Ant Group Fine Is Fine, PCAOB Increases Budget
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Asian equities were mixed but mostly higher overnight as Hong Kong underperformed. US Defense Secretary Lloyd Austin met with his Chinese counterpart Wei Fenghe in Cambodia, signaling more communication is on the way following the G20.
China internet stocks listed in Hong Kong were lower overnight after news that Ant Group would be fined $1 billion by the People’s Bank of China (PBOC), China’s central bank. The fine represents the conclusion of the 2-year regulatory review period for the lender. Given the company’s size, this fine is a slap on the wrist though significant. Analysts are saying that this could also be a step in the right direction when it comes to successfully marking the firm as a financial holding company and reviving its IPO, which was postponed in November 2020.
The PBOC set its Yuan fixing rate at 7.17 CNY per USD versus the prior 7.13, indicating that the central bank expects the US dollar to remain strong. While the Yuan’s long-term trajectory is appreciation, a stronger dollar also benefits China’s exports, which is important in a time of slowing economic growth in the developed world.
Xi Jinping met with the newly instated Italian Prime Minister Giorgia Meloni in Bali last week, and the two agreed in principle to a partnership on trade and technology. The conservative Italian prime minister is likely to continue to improve ties between China and Italy, given her Euro-skeptic leanings. Italy is the only Western European nation to have signed a memorandum of understanding under China’s Belt & Road Initiative.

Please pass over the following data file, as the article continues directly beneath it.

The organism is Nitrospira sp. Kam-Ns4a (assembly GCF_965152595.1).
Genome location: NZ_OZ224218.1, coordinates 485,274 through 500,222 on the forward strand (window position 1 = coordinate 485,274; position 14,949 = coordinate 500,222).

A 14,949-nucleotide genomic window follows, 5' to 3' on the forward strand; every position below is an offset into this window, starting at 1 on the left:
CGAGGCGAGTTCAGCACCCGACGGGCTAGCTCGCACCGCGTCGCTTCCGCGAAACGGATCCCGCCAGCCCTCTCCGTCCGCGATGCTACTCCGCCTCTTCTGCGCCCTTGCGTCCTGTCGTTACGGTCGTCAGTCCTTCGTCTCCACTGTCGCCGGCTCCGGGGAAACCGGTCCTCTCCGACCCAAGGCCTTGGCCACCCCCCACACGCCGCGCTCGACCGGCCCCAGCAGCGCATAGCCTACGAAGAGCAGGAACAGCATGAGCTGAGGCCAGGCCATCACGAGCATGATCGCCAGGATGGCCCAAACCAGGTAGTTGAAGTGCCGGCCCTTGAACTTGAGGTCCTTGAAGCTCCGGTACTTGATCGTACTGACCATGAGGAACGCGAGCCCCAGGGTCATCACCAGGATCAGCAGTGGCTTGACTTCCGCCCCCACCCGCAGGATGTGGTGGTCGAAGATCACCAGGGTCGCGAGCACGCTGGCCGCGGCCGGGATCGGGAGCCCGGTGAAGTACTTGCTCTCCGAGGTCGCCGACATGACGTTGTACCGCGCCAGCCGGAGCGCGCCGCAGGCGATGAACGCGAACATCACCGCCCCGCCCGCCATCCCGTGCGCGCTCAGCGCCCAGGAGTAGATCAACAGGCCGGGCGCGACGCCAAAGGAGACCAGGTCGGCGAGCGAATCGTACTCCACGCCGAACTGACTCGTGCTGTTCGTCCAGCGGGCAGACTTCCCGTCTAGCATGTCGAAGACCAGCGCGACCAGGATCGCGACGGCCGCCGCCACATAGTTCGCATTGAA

The PCAOB published its proposed 2023 budget to the SEC. The auditor of auditors has requested a budget of $349.5 million for next year, up from last year’s $310 million, 2021’s $287 million, and 2020’s 256 million. As a general, uneducated observation, that is a healthy increase of +36% from 2020 to next year. (I love USAFacts.org, which gives a data-driven look at the USA and government finances) I suppose the PCAOB staff is comprised of financial professionals, which requires higher pay. Traveling to and from Hong Kong, along with food and hotels, is expensive. Maybe there will be more Hong Kong audits next year, which would require more travel and expenses and, therefore, a higher budget.
The Hang Seng and Hang Seng Tech indexes declined -1.31% and -3.21%, respectively, on volume that increased +15% from yesterday. Internet and technology underperformed along with growth overall as value sectors such as energy and financials outperformed. Real estate stocks were also lower following a significant uptick last week on positive policy news. Mainland investors sold a net -$744 million worth of Hong Kong stocks via Southbound Stock Connect.
Shanghai, Shenzhen, and the STAR Board closed 0.19%, -1.29%, and -1.42%, respectively, on volume that increased +4% from yesterday. Growth stocks were lower, as evidenced by the decline in Shenzhen and STAR, while value plays such as construction, materials, and financials outperformed. Foreign investors sold a net -$106 million worth of Mainland stocks via Northbound Stock Connect.
Last Night’s Exchange Rates, Prices, & Yields
- CNY per USD 7.14 versus 7.17 yesterday
- CNY per EUR 7.33 versus 7.34 yesterday
- Yield on 1-Day Government Bond 1.10% versus 1.10% yesterday
- Yield on 10-Year Government Bond 2.83% versus 2.82% yesterday
- Yield on 10-Year China Development Bank Bond 2.94% versus 2.93% yesterday
- Copper Price +0.60% overnight